Baseball Playoffs: Subway Series on the Way?
SCOTT SIMON, host:
It's the last weekend of the 2006 baseball season before the playoffs, and as Laurence of Arabia said in the movie, nothing is written. In the National League, the New York Mets are in the playoffs but playing poorly and Pedro-less. The St. Louis Cardinals are sinking as they struggle against the Astros and Cincinnati Reds to win the Central Division. While the Padres and L.A. Dodgers, tied in the West, hope to keep the Philadelphia Phillies out of the wild card spot.
Over in the American League, the Yankees, the Tigers and the Minnesota Twins all within a game of winning home field advantage, while the Oakland Athletics have won the west. Howard Bryan joins us in the studio, staff writer for the Washington Post and author of the book Juicy in the Game, which has nothing to do with oranges.
Howard, thanks for being with us.
Mr. HOWARD BRYAN (Washington Post): Thank you, Scott.
SIMON: Mets have the best record in baseball, but they haven't been playing well. How are they going to do in the playoffs without Pedro Martinez?
Mr. BRYAN: Well, they haven't been without Pedro Martinez for the last six weeks. The Mets are not a pitching team. They're a hitting team, and I think that what they're going to do is what they've done when they picked up all of those games in August and July, which is essentially to try to beat you 10-5 or beat you 9-2.
I think the most important pitcher on that team, believe it or not, is Orlando Hernandez, the great El Duque, the Cuban pitcher. Because if he doesn't pitch, then now you only have one pitcher that you can really count on, and that's Tom Glavine. And I just don't - luckily, that league is weak, because I don't see them being - they've won 95 games, but I don't think they're a lock to do anything right now. I don't think anybody is in that league.
SIMON: What's happened to the St. Louis Cardinals? It's going to be hard for them to regroup for the playoffs?
Mr. BRYAN: Well, it can actually help them and hurt them at the same time. One, they've got 82 wins. They're not very good. I think that's the first thing, is that you look at a team that's not producing. By this time of the year you should know exactly what you do well and what you don't do well. And with their record being what it is, you just can't count on them to be much of anything.
But on the other hand, a lot of teams that have to really struggle to get into the playoffs the last day of the season, the second to last day of the season, which is what's going to happen to that team, is because you've been competing so hard to get there, you've got a little bit more of edge than, say, a team like the Mets that clinched three weeks ago.
So on the one hand it can help you. The problem with the Cardinals is, is that unlike Houston, that's trying to catch them and has won nine out of ten games, the Cardinals are losing all of their games. So it's not as if they're going to go into the playoffs hot. So even if they win the division today or tomorrow, they're still very much struggling going into the postseason.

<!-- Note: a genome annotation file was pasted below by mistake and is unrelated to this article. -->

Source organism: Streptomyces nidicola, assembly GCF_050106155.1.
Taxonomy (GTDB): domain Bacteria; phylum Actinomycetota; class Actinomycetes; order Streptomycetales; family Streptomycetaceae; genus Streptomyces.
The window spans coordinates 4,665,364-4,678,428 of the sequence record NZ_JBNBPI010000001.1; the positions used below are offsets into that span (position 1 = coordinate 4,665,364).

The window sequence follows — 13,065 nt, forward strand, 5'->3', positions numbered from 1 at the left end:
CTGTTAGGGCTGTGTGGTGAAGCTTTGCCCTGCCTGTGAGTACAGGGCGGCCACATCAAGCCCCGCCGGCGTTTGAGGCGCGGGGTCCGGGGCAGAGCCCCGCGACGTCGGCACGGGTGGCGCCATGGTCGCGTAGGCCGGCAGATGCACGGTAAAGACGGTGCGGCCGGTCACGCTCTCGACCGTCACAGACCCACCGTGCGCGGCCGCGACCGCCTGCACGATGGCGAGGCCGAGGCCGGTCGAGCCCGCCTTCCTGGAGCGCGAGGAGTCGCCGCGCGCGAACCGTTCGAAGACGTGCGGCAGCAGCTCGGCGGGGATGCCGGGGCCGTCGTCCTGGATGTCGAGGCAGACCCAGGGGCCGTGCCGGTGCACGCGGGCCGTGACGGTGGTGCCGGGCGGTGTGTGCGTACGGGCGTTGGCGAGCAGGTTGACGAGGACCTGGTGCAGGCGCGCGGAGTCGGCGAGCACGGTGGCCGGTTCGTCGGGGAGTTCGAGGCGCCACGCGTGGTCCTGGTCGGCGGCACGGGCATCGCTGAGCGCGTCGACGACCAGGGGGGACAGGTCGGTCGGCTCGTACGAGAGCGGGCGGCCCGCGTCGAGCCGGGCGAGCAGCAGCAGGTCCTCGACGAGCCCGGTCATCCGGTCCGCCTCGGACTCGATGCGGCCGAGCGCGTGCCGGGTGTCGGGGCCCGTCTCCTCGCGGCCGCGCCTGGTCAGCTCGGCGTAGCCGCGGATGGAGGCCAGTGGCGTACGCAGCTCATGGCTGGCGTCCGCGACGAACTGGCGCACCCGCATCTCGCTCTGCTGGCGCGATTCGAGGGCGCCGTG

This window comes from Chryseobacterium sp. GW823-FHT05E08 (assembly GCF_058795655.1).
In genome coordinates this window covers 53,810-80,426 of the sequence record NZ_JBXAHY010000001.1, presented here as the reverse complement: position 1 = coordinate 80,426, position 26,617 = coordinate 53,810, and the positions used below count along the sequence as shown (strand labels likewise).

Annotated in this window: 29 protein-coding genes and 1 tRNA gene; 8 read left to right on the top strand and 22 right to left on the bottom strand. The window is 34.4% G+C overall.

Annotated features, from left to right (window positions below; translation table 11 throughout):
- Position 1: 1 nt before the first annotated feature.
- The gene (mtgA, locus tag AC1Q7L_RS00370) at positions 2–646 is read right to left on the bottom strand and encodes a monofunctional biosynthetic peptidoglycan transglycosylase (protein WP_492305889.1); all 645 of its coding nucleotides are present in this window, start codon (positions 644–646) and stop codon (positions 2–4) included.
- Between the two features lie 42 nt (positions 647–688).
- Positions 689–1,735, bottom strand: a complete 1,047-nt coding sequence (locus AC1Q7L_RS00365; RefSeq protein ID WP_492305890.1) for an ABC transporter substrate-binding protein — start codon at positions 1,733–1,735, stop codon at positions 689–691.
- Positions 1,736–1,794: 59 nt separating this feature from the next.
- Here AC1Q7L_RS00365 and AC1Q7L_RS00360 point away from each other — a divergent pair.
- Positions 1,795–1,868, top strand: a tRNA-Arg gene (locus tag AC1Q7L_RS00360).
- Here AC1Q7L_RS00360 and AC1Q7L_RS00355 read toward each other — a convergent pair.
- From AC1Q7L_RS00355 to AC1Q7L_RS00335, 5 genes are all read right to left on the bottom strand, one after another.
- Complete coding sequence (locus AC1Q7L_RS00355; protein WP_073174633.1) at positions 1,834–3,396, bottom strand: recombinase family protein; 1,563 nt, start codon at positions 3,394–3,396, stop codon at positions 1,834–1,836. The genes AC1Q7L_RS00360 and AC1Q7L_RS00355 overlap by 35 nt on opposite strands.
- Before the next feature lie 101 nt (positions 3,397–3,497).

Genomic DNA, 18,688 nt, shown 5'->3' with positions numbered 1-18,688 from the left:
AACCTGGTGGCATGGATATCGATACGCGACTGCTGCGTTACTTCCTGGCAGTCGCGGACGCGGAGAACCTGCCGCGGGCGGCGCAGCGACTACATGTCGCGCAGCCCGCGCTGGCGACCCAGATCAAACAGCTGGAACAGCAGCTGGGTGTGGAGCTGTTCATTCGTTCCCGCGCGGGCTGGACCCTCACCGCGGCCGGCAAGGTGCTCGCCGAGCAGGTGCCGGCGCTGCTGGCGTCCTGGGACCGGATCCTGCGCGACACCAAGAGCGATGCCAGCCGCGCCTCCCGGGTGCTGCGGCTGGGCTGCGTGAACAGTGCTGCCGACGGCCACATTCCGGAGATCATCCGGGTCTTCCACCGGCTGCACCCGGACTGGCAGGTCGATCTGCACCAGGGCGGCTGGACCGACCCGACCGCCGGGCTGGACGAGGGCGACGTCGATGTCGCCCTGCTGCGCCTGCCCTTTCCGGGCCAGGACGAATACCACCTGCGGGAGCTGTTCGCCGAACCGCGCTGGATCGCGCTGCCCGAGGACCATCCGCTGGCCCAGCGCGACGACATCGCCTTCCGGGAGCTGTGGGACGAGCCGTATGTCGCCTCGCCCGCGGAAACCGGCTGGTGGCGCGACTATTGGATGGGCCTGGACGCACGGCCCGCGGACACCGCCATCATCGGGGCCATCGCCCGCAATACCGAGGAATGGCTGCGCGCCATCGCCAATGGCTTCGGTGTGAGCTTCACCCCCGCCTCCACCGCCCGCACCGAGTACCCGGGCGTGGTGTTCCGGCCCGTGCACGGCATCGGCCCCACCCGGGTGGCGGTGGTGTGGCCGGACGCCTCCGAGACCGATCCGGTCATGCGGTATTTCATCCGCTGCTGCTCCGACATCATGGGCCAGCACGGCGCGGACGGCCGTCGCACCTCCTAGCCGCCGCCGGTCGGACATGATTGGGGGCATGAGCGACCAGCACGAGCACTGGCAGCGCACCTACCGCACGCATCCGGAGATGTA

SIMON: Looking ahead, what are the chances of a subway series, and alas, I don't mean in Chicago. This would have to be the Mets and the Yankees.
Mr. BRYAN: Well, the chances of a subway series should be good, because you've got a 95 team win with the Yankees, and the Yankees are of course the Yankees. And the Mets are the cream of the National League. So those are the two best teams going in. I think that Detroit's a good team, I think Minnesota's a good team. Oakland's a very good team pitching wise. But the Yankees still have that special Yankee aura about them. And so I don't think that it's out of the realm.
I think that if you're in New York, on the National League side, if you're living in Queens right now, you expect to go to the World Series. You dominated the league for the whole year; you better go to the World Series or it's going to be a huge disappointment. If you're the Yankees - without Randy Johnson now - if you can get there, I think that you're expecting as well that - I'm sorry, it's the Yankees. You expect to get there no matter what. You expect to get there every year anyway.
SIMON: You expect to be considered for the papacy the next time that there's an opening.
Mr. BRYAN: Exactly.
SIMON: I want to ask you about Ryan Howard. Phillies first baseman, he's hit 58 homeruns. In theory, he could get to 61. Given your expertise in sports doping, is this the first legitimate run at Roger Maris's record?
Mr. BRYAN: Well, that's what people are saying. I'm not sure that I buy it, and I don't buy it for two reasons. The first one is that we don't know. It's still very, very early in the post-drug testing era. And I think that, number one, we don't know a whole lot - what if Ryan Howard flunks a drug test next year or next week? I mean who knows? We just don't have enough information.
But the other thing is, too, is that there are so much - and the stadiums - I mean the Philadelphia ballpark is so small.
SIMON: They like it that way.
Mr. BRYAN: They like it that way.
SIMON: As do Howard. Howard Bryan of the Washington Post, thanks for being with us. You're listening to WEEKEND EDITION from NPR News.